The Path to Equity and Diversity - Mitchell Community College

The Path to Equity and Diversity - Mitchell Community College

1852:  Mitchell Community College was chartered as a Presbyterian college for women. In the early years, faculty of the Concord Presbyterian Female College in downtown Statesville placed heavy emphasis on music and fine arts. This focus continued as the College evolved into Mitchell College in 1917, and when the College began a junior women’s college in 1924.

1932:  Many of Iredell’s young men found their dreams of a college education slipping away in the Great Depression, and Mitchell College responded by welcoming these men to campus. It was an economic decision in the midst of the Depression and considered temporary, but the inclusion of men became permanent.

Fall of 1967:  The College became racially integrated.  The yearbook for 1967-68 shows one African-American female – Bertha Faye Wellman. Yearbooks don’t always get a picture of every student, and there could have been others.

January 13, 1993:  The position of Director of Minority Affairs was created, and the first College celebration of MLK Day took place.  The President of the College, Dr. Douglas O. Eason, created the Diversity Task Force later in 1993.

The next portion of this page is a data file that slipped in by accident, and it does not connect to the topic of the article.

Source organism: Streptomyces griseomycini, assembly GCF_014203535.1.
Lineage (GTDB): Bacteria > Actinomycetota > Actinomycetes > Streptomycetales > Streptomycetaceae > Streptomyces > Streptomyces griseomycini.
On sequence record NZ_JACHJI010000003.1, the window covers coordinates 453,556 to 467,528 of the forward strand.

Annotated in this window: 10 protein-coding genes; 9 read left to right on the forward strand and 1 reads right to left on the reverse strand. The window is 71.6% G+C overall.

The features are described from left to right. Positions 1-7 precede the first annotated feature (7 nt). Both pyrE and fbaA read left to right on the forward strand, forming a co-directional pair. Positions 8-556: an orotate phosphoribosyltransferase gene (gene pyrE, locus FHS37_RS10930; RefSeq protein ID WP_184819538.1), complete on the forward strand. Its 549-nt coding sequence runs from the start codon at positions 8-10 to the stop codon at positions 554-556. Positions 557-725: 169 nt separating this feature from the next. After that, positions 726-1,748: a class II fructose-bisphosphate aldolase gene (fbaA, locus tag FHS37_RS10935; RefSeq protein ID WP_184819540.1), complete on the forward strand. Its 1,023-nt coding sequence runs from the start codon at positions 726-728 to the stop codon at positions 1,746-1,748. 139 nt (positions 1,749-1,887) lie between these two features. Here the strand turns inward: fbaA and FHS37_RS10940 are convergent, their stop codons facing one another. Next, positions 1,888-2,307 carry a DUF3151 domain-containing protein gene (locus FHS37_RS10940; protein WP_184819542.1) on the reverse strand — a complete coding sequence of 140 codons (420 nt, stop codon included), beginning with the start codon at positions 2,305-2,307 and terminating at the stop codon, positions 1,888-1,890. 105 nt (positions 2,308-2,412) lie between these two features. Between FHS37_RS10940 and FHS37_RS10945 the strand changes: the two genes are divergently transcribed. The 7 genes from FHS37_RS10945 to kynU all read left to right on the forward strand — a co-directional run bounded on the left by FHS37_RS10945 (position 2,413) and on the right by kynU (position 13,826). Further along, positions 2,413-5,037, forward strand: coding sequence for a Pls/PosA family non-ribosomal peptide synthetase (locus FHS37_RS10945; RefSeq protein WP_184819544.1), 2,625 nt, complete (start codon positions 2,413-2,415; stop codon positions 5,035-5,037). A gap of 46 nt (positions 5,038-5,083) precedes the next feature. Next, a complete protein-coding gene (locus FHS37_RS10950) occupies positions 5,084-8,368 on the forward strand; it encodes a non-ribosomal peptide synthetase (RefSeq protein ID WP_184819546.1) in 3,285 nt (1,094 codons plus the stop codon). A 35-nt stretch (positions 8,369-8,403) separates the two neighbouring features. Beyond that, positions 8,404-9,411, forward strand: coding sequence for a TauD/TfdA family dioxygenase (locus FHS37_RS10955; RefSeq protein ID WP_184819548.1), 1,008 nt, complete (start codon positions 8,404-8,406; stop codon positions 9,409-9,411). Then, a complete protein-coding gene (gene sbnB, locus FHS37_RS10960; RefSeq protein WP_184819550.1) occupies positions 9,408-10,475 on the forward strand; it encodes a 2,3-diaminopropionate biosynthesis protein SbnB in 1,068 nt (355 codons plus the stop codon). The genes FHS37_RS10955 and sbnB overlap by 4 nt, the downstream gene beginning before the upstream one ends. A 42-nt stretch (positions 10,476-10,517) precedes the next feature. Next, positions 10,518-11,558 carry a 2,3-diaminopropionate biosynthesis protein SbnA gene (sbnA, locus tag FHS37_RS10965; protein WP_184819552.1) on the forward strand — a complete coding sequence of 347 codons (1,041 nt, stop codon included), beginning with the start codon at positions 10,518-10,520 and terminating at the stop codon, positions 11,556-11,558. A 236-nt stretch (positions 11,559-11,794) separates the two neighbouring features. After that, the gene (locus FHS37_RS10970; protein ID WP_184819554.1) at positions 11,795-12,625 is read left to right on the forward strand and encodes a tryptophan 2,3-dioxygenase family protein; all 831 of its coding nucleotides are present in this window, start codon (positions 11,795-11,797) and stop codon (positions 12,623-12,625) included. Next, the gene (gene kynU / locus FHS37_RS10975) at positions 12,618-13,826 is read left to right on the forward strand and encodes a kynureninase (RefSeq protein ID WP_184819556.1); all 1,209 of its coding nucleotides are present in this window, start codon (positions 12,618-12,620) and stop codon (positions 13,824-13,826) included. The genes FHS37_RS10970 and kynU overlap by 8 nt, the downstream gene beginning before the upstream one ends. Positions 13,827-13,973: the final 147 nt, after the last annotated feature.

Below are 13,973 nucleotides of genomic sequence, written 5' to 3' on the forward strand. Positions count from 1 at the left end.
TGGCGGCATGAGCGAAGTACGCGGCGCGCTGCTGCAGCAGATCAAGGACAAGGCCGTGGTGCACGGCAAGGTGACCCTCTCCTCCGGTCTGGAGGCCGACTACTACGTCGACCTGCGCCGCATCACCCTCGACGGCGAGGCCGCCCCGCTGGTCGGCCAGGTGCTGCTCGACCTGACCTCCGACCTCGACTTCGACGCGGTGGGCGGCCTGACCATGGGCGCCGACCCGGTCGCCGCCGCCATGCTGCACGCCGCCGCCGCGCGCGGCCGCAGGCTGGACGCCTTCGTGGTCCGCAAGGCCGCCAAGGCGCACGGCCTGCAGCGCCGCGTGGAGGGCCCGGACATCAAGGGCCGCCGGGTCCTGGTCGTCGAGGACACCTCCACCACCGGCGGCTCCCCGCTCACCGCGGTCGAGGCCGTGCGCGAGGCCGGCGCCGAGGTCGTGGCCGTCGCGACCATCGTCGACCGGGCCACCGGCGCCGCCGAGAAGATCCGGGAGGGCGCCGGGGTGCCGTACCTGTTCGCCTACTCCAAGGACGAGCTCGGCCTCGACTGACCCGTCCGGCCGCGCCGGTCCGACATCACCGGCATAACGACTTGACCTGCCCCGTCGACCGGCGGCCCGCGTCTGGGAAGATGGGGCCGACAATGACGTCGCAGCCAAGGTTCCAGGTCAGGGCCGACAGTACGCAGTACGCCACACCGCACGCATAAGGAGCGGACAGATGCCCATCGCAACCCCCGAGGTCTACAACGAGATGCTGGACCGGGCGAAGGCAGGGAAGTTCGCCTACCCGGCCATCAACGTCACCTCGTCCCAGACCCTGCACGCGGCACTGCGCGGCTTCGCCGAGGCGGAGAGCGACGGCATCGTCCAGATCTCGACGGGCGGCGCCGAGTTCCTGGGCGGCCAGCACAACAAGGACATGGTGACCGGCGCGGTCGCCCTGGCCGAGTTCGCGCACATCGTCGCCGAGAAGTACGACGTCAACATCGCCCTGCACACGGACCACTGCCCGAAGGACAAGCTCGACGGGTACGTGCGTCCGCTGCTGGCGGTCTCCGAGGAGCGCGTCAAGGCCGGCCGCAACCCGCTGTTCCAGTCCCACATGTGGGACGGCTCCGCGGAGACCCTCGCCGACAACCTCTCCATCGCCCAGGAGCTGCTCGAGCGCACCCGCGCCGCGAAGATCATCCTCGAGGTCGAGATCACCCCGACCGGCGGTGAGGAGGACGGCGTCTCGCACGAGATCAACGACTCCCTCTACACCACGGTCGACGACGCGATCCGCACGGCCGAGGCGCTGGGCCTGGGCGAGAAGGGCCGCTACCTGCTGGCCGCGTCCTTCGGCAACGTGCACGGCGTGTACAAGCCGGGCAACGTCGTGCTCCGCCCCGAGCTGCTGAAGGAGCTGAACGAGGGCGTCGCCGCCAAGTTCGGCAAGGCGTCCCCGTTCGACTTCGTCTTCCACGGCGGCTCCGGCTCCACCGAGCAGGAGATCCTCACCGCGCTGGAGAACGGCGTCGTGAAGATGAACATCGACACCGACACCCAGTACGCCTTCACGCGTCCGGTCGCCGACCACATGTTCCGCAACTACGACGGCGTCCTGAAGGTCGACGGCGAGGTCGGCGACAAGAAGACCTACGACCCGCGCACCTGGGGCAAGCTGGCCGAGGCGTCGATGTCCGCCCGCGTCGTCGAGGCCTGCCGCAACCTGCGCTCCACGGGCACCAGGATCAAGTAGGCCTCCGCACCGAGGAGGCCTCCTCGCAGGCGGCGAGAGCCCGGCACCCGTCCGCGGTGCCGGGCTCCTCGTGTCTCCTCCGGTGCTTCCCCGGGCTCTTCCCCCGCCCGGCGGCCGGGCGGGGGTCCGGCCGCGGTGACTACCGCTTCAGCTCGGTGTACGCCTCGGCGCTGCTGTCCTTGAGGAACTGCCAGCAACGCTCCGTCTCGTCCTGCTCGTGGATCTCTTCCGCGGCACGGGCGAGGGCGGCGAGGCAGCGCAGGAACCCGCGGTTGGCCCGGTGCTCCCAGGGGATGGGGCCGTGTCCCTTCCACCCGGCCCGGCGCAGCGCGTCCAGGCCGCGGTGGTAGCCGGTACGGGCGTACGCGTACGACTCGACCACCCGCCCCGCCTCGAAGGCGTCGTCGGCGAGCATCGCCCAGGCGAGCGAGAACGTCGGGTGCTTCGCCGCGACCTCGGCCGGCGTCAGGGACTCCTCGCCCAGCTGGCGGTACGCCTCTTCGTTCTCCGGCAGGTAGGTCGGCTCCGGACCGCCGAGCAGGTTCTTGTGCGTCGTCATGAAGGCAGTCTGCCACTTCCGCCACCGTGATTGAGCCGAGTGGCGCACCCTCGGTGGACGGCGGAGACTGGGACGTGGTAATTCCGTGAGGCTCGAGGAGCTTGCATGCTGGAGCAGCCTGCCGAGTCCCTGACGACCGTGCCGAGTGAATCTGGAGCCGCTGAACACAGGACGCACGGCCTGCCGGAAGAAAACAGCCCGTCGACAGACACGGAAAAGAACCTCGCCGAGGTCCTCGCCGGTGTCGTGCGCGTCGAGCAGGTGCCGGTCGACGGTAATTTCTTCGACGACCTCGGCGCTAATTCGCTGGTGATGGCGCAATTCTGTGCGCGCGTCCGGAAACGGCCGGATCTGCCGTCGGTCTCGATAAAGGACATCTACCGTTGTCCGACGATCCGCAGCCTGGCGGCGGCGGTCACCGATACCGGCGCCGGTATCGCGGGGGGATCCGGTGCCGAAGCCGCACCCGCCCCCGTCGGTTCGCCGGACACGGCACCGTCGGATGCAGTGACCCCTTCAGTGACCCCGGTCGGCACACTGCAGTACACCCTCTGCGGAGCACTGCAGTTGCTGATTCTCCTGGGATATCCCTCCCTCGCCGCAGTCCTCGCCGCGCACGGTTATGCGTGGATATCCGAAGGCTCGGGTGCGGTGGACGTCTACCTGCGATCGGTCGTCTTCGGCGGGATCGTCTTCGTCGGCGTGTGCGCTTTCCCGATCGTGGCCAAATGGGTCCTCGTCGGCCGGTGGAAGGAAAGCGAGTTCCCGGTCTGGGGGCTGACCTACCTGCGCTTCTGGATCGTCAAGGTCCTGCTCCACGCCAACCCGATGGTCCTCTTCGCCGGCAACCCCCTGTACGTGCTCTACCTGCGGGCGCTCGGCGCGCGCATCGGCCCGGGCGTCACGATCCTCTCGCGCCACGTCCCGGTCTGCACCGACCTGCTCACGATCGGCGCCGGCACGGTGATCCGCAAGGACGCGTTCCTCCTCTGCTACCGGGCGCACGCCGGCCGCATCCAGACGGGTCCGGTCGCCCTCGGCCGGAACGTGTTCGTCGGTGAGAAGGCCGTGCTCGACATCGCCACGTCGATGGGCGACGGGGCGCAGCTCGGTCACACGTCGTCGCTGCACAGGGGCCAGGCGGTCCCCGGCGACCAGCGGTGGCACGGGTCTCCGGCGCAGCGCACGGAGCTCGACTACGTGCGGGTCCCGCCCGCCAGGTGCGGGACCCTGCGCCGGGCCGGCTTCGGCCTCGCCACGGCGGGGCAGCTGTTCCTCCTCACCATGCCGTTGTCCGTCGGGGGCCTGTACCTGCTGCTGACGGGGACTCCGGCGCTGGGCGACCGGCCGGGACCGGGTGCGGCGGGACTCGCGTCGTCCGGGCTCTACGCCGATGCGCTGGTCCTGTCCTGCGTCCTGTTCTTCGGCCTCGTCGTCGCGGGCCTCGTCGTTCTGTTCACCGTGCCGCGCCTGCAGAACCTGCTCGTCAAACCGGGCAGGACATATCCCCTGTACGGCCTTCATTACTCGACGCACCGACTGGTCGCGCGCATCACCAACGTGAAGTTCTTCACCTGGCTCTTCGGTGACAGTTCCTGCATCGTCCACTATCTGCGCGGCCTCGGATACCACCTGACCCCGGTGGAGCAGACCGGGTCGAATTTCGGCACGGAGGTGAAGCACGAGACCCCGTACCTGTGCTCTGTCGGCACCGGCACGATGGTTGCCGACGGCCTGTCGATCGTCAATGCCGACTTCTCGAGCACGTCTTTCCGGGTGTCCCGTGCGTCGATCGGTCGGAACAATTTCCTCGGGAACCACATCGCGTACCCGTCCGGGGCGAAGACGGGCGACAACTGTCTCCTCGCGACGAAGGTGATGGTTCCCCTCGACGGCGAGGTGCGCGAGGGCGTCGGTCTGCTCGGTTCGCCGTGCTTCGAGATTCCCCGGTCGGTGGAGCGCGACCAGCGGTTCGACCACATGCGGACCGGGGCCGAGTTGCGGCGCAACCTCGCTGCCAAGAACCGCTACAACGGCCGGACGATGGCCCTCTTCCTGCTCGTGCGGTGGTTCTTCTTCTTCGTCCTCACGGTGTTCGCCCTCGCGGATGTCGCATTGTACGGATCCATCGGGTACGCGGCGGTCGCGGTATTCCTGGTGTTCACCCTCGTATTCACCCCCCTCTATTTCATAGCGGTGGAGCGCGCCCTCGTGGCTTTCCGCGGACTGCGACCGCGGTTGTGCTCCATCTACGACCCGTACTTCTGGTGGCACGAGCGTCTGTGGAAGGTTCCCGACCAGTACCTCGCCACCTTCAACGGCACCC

March 1995:  Mitchell Community College hosted a statewide conference entitled “Diversity Is Good Business.”

June 1996:  The Viola Kimbrough Parker Diversity Award, named for a long-time College employee and tireless champion of diversity efforts, was established.

1994-2014:  The Diversity Task Force was created and spearheaded by Dr. Eason in 1994 after school-wide diversity training was required in 1993.  The Diversity Task Force, comprised of employee volunteers, coordinated readings, film screenings, and discussions to mark achievements of African Americans, Native Americans, the LGBTQ community, women and others.

2013-2014:  Dr. Tim Brewer, President, shifted the programmatic direction of the Diversity Task Force and refocused the work on assessing Mitchell’s own climate and identifying the range of our own populations. Instead of a Diversity Task Force, the administration charged a new Diversity Enrichment Committee (DEC) with collecting information from faculty, staff, and students, reporting the findings, and researching how other college campuses address and develop diversity and inclusion.

2014-2015:  To increase awareness of ways Mitchell can address Diversity and Inclusion, Dr. Brewer inviting outside experts in diversity and inclusion to collaborate with the DEC, the President’s Council, Deans, Directors, and all full-time faculty and staff. These professionals continue to work with the College to seek out and act upon opportunities for improvement.

2017-2018:  19 faculty and staff members were trained to lead the Diversity and Cultural Competency initiative, as outlined in the strategic plan of Mitchell Community College. The DEC was superceded by the Equity and Inclusion Council (EIC), which is composed of several subcommittees (Executive Committee, Events and Planning Committee, aResource and Communication Committee, and Curriculum Infusion Committee).